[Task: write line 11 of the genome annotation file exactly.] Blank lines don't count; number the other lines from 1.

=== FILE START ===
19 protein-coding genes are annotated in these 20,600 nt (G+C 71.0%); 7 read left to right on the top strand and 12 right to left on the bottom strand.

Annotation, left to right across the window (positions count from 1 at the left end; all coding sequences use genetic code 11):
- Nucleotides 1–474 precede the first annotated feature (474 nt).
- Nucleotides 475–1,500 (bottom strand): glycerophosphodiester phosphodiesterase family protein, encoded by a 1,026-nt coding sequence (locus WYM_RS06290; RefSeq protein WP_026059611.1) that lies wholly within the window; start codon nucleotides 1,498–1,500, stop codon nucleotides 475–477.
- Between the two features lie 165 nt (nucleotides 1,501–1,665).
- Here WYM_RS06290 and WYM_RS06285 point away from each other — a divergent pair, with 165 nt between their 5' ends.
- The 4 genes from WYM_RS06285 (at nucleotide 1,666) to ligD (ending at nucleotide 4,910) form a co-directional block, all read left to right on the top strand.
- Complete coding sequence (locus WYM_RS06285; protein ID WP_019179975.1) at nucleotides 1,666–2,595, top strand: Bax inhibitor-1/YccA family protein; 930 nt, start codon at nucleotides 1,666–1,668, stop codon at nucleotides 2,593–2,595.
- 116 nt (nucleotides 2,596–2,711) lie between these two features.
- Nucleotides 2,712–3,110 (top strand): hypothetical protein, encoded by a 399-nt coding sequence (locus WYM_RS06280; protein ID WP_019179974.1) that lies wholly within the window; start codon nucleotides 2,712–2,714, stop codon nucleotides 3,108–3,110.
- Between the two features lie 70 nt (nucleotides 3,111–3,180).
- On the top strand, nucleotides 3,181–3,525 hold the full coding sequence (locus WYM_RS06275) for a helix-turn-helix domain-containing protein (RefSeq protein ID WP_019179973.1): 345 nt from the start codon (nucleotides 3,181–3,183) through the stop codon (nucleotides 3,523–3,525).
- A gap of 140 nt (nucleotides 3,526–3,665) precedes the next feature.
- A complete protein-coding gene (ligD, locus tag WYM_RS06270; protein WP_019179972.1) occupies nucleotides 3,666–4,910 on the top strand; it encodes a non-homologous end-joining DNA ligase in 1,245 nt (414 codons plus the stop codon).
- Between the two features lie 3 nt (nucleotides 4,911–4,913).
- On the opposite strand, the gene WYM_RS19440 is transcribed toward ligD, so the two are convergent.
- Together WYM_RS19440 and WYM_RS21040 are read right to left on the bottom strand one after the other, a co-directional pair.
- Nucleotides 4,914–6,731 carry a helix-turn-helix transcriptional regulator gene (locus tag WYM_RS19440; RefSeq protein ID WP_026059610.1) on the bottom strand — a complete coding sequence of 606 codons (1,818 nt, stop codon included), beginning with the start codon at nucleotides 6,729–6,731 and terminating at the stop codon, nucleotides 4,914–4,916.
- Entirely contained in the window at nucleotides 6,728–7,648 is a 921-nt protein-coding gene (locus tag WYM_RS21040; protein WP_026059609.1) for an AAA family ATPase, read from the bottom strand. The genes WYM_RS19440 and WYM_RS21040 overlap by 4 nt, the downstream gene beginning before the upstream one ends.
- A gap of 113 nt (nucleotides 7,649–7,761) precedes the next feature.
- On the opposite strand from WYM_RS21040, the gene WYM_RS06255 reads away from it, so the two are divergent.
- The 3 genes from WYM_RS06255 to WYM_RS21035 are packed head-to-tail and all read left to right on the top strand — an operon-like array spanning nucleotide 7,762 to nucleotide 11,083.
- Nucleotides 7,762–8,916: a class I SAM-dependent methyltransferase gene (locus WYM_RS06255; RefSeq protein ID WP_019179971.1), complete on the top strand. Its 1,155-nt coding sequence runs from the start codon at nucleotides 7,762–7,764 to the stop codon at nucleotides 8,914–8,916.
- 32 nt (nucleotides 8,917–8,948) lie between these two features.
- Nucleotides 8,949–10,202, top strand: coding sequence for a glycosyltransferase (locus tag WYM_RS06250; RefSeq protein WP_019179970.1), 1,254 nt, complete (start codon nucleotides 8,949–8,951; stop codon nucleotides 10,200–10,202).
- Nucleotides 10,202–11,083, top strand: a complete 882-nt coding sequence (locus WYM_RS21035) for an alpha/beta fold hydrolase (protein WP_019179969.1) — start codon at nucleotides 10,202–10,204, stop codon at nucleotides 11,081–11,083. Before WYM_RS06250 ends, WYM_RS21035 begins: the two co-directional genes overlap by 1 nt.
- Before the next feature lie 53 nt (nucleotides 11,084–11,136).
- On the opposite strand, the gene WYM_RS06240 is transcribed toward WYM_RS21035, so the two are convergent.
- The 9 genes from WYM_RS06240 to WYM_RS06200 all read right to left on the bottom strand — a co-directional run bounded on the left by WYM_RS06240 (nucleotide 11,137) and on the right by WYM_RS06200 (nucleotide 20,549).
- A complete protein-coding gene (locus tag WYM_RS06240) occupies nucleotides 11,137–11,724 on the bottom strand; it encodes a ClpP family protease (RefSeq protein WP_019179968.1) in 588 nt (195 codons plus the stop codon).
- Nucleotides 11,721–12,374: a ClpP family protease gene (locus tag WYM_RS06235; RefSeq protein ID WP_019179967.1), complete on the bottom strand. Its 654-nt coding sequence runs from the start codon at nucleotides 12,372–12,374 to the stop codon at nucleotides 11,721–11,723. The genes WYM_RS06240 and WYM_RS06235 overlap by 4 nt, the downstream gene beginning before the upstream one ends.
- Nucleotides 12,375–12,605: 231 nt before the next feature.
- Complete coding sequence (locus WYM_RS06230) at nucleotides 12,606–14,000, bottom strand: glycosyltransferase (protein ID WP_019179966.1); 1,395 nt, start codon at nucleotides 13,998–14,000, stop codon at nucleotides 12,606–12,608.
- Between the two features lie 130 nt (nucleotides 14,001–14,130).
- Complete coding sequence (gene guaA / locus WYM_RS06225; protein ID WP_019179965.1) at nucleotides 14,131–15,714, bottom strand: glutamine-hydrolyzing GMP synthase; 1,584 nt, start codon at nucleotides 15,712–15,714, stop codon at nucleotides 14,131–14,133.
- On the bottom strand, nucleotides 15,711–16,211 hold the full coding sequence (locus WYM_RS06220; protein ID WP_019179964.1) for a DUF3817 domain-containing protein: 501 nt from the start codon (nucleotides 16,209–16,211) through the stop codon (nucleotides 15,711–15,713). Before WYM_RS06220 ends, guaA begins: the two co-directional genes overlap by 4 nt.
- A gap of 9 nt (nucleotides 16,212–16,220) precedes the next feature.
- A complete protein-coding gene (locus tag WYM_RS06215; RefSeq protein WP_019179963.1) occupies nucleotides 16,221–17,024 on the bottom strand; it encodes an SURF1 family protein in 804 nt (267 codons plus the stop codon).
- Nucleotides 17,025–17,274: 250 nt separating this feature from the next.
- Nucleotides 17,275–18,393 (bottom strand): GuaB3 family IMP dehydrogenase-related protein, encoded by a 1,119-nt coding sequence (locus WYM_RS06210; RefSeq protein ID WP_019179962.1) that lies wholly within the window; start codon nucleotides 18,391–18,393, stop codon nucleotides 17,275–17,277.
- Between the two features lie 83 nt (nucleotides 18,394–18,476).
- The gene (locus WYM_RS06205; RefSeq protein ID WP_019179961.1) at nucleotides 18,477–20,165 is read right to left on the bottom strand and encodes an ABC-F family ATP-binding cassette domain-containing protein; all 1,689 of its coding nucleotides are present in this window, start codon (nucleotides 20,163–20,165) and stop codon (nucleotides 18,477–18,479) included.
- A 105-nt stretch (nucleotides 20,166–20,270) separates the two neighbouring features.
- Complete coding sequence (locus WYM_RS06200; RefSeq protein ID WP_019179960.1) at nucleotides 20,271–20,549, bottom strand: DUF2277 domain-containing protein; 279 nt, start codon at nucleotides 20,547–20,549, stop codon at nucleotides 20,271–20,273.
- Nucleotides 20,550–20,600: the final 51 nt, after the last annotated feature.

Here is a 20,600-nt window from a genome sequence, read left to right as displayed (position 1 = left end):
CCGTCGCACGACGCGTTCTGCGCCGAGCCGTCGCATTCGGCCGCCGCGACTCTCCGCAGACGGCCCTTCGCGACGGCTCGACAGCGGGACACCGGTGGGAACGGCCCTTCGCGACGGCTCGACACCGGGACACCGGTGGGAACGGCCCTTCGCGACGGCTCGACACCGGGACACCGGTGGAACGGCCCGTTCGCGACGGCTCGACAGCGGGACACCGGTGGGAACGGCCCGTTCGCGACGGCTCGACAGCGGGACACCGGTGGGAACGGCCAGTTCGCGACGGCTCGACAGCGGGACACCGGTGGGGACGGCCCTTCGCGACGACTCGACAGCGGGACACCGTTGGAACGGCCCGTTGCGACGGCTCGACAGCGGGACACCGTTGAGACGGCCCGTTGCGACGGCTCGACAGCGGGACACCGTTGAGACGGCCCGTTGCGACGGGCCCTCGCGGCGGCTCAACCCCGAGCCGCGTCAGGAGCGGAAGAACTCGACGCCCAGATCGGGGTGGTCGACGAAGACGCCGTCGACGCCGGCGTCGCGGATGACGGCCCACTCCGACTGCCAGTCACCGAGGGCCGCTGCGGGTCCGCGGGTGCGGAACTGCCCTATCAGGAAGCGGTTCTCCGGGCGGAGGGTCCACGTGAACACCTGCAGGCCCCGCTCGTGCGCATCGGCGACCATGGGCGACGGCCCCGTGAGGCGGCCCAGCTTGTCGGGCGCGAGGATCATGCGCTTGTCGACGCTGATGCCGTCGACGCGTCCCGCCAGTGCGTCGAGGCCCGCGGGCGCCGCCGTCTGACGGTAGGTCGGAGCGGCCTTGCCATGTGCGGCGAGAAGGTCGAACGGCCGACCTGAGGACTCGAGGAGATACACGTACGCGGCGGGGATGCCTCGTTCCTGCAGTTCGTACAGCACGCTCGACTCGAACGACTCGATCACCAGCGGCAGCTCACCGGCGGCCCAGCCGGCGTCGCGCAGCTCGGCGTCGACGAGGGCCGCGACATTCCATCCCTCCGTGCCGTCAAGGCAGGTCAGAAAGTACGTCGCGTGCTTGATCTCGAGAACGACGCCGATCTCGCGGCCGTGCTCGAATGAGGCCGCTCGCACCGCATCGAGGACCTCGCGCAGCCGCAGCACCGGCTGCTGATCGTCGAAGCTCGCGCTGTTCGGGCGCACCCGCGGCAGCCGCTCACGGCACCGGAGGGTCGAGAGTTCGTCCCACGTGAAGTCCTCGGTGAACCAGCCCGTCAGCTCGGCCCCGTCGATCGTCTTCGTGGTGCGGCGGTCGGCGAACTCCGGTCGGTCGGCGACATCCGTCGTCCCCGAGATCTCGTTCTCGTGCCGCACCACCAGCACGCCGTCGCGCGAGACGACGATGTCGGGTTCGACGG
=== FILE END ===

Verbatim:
- Between the two features lie 70 nt (nucleotides 3,111–3,180).